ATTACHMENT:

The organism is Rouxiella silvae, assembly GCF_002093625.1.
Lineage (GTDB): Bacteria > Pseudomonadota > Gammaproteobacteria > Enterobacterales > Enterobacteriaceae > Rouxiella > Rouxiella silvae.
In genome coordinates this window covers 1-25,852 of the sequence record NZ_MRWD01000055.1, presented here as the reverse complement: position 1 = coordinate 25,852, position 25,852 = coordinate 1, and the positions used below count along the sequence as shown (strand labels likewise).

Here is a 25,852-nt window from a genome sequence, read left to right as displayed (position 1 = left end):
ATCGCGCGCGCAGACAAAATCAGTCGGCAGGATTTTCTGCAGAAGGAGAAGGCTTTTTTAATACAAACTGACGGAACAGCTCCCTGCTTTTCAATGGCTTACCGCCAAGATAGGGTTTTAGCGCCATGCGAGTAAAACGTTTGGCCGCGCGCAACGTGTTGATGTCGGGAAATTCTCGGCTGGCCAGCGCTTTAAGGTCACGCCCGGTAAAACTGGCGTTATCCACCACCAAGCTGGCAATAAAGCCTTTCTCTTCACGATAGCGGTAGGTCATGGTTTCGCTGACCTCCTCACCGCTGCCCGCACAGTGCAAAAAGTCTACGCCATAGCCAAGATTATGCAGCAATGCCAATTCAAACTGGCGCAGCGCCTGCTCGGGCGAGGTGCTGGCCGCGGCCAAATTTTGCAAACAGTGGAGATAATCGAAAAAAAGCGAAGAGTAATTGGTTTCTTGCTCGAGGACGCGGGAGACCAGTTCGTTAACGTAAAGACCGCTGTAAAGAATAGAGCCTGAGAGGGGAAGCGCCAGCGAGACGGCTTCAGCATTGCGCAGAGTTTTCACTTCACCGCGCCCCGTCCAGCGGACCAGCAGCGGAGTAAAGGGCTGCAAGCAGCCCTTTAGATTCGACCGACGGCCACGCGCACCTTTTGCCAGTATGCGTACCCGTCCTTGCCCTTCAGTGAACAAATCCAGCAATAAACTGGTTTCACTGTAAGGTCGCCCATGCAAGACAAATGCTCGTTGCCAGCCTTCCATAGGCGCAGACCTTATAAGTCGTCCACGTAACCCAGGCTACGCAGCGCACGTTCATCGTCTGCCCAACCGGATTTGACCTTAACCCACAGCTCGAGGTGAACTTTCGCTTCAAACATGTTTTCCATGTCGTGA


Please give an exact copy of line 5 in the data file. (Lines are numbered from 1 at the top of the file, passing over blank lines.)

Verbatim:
ATCGCGCGCGCAGACAAAATCAGTCGGCAGGATTTTCTGCAGAAGGAGAAGGCTTTTTTAATACAAACTGACGGAACAGCTCCCTGCTTTTCAATGGCTTACCGCCAAGATAGGGTTTTAGCGCCATGCGAGTAAAACGTTTGGCCGCGCGCAACGTGTTGATGTCGGGAAATTCTCGGCTGGCCAGCGCTTTAAGGTCACGCCCGGTAAAACTGGCGTTATCCACCACCAAGCTGGCAATAAAGCCTTTCTCTTCACGATAGCGGTAGGTCATGGTTTCGCTGACCTCCTCACCGCTGCCCGCACAGTGCAAAAAGTCTACGCCATAGCCAAGATTATGCAGCAATGCCAATTCAAACTGGCGCAGCGCCTGCTCGGGCGAGGTGCTGGCCGCGGCCAAATTTTGCAAACAGTGGAGATAATCGAAAAAAAGCGAAGAGTAATTGGTTTCTTGCTCGAGGACGCGGGAGACCAGTTCGTTAACGTAAAGACCGCTGTAAAGAATAGAGCCTGAGAGGGGAAGCGCCAGCGAGACGGCTTCAGCATTGCGCAGAGTTTTCACTTCACCGCGCCCCGTCCAGCGGACCAGCAGCGGAGTAAAGGGCTGCAAGCAGCCCTTTAGATTCGACCGACGGCCACGCGCACCTTTTGCCAGTATGCGTACCCGTCCTTGCCCTTCAGTGAACAAATCCAGCAATAAACTGGTTTCACTGTAAGGTCGCCCATGCAAGACAAATGCTCGTTGCCAGCCTTCCATAGGCGCAGACCTTATAAGTCGTCCACGTAACCCAGGCTACGCAGCGCACGTTCATCGTCTGCCCAACCGGATTTGACCTTAACCCACAGCTCGAGGTGAACTTTCGCTTCAAACATGTTTTCCATGTCGTGA